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TAT share to shrink

LIHUE — Hawaii counties will soon be seeing a $10 million decrease in their allocation of Transient Accommodations Tax funds.

Usually, the counties get $103 million in TAT funds to share between them. Under the existing law, it is scheduled to shrink to $93 million after Fiscal Year 2017, said Carolyn Tanaka, spokeswoman for the House of Representatives.

Some Hawaii lawmakers are unhappy with the decrease.

“Our county is shortchanged by the Legislature on the TAT for the fifth-consecutive year,” said Ross Kagawa, Kauai councilman. “Even though the state collects significantly higher income and GET taxes, they still refuse to share the TAT with the counties.”

Mel Rapozo, council chair, said there are two options now — increasing revenue or reducing spending.

“Hopefully we can accomplish working on the decrease without any tax increases,” he said. “I’m optimistic we can absorb it and not increase taxes.”

The decrease may not seem like a lot, but Kauai’s budget will take a significant loss, Rapozo said.

“Hopefully we can find some room in the proposed budget. The good thing is that the mayor has a few days to address it in his supplemental budget, and that will tell a story of what council is going to do,” he said.

In a statement, the Hawaii Association of Counties, which is made up of leaders from four counties, said the cut will burden taxpayers.

“This cut will most definitely hurt the counties financially, particularly with us already providing much needed fire, police and parks services to serve and protect our tourists,” according to the statement.

During the 2017 Legislative session, which ended on Thursday, the House of Representatives and State Senate could not agree on amendments to Senate Bill 1183, which proposed to reduce TAT allocations from $90 million to $83 million to fund Honolulu’s rail project. The measure also sought to increase hotel taxes from 9.25 percent to 12 percent over the next 1o years.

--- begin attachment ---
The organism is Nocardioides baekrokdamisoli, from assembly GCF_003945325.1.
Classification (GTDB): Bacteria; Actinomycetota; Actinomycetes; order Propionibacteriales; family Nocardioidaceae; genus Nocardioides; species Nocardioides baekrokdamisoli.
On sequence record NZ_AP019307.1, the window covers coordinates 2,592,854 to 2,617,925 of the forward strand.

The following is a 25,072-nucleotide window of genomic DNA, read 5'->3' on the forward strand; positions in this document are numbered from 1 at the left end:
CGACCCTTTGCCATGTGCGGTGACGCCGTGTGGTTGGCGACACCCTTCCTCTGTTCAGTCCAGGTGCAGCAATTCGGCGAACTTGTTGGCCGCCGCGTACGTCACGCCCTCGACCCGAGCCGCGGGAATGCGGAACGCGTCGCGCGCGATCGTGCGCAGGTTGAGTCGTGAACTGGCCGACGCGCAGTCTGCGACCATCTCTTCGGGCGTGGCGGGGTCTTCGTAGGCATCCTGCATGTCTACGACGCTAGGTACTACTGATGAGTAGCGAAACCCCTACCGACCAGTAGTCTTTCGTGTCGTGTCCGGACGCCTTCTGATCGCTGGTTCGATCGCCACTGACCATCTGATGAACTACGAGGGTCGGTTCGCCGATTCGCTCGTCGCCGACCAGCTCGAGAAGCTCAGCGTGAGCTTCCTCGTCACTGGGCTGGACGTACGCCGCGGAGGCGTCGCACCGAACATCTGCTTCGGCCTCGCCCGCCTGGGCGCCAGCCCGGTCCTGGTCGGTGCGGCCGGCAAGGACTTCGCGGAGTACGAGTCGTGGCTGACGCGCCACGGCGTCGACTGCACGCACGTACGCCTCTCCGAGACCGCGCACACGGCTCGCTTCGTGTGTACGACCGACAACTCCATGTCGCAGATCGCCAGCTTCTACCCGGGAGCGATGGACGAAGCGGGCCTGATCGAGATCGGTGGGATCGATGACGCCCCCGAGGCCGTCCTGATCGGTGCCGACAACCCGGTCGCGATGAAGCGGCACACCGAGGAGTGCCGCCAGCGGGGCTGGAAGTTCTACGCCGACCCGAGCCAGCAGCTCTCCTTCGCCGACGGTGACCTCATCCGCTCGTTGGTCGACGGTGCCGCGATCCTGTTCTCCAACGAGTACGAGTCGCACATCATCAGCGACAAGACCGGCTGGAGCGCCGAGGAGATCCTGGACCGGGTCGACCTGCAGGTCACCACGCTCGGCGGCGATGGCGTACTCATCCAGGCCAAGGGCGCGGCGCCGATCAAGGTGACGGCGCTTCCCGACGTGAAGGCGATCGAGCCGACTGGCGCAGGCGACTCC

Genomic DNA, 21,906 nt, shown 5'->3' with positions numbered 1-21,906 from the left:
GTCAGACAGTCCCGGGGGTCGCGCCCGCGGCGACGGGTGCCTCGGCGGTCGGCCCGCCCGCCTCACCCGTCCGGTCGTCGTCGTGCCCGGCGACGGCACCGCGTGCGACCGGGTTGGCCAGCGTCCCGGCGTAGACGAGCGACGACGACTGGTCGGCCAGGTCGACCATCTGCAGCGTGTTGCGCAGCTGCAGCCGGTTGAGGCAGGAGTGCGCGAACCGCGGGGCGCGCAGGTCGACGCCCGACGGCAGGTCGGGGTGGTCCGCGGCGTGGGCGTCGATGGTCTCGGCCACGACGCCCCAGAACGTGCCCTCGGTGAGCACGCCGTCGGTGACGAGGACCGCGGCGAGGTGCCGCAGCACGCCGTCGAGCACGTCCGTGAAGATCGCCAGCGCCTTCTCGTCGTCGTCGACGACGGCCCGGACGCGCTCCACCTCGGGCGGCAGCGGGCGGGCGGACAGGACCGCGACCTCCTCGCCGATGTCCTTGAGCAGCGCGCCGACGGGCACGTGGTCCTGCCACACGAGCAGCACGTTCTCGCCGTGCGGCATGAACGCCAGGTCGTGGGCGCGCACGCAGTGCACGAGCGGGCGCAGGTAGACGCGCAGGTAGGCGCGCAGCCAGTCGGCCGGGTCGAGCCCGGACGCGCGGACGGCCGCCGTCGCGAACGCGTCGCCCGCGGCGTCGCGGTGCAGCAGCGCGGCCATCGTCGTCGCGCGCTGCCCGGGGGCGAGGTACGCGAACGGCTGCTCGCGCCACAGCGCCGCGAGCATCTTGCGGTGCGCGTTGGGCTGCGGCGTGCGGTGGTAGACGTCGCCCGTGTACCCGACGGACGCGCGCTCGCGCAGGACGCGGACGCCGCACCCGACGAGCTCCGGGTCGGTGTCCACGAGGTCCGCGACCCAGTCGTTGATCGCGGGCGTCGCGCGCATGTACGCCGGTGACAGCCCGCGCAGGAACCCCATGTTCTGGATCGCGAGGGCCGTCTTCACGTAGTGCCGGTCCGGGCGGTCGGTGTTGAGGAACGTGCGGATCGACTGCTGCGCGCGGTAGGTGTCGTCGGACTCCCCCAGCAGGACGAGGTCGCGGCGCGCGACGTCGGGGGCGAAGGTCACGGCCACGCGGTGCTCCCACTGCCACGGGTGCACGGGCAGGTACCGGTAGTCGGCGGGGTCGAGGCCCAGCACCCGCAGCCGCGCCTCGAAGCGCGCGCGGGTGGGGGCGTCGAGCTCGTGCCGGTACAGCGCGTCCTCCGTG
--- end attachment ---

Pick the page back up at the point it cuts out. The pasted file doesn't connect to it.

“Th Legislature really crippled the counties, especially Honolulu,” said Jimmy Tokioka (D-15). “In current form SB1183 zeroes out TAT for all of Honolulu City and County, which is loss of $45 million.”

Ron Kouchi, Senate president, said bills introduced to handle Honolulu’s rail project were testing.

“The rail proves to be very challenging. With all of the turmoil that went on, it made it challenging to get to finish line,” he said. “It was very challenging and incredibly interesting last few days.”

On Thursday, the House deferred the measure, and the Senate recommitted it, effectively killing it for the session, Tanaka said.

HSAC was disappointed at the state House’s decision not to settle their differences with the Senate on SB 1183.

The measure can be taken up again next session, Tanaka said.

In 2014, the Legislature capped county appropriation of TAT funds to $103 million. Currently, Kauai gets $14.9 million in TAT revenue.

The allocation of TAT monies has been a hot button agenda item for the state Legislature this session.

In January, the state Senate introduced SB 1290, which sought to maintain the $103 million allocation, but it was killed in during the session.

The House of Representatives introduced a bill that would phase out TAT appropriation over a period of three years, hoping to shift the burden of high property taxes from residents to non-residents who own property in the state.

That measure was denied by the House Finance Committee in March.

HSAC plans to push for a bigger TAT cut for the counties. In January, HSAC proposed a 55-45 split between the counties and state, which was recommended by comprehensive research from the State-County TAT Functions Working Group.

If passed, it would give Kauai’s revenue to $23.5 million.

“We will continue to fight for a more equitable share of the hotel tax during the next legislative session for the benefit of local residents and visitors,” the statement said.

Rapozo said he wants to work with Kouchi and others to convene a special session to hammer out the details.

“I’m cautiously optimistic we can get $103 million. I’m hoping the counties can work with the state and resolve the issue without sacrificing $10 million,” said Rapozo. “It benefits all counties — not just Kauai,” he said.

Tokioka said he plans to try to get the TAT allocation back up to $103 million next session.

“I want to find someone close to the leadership to introduce it. I can then sign off on it, to say for the record I support it,” he said.

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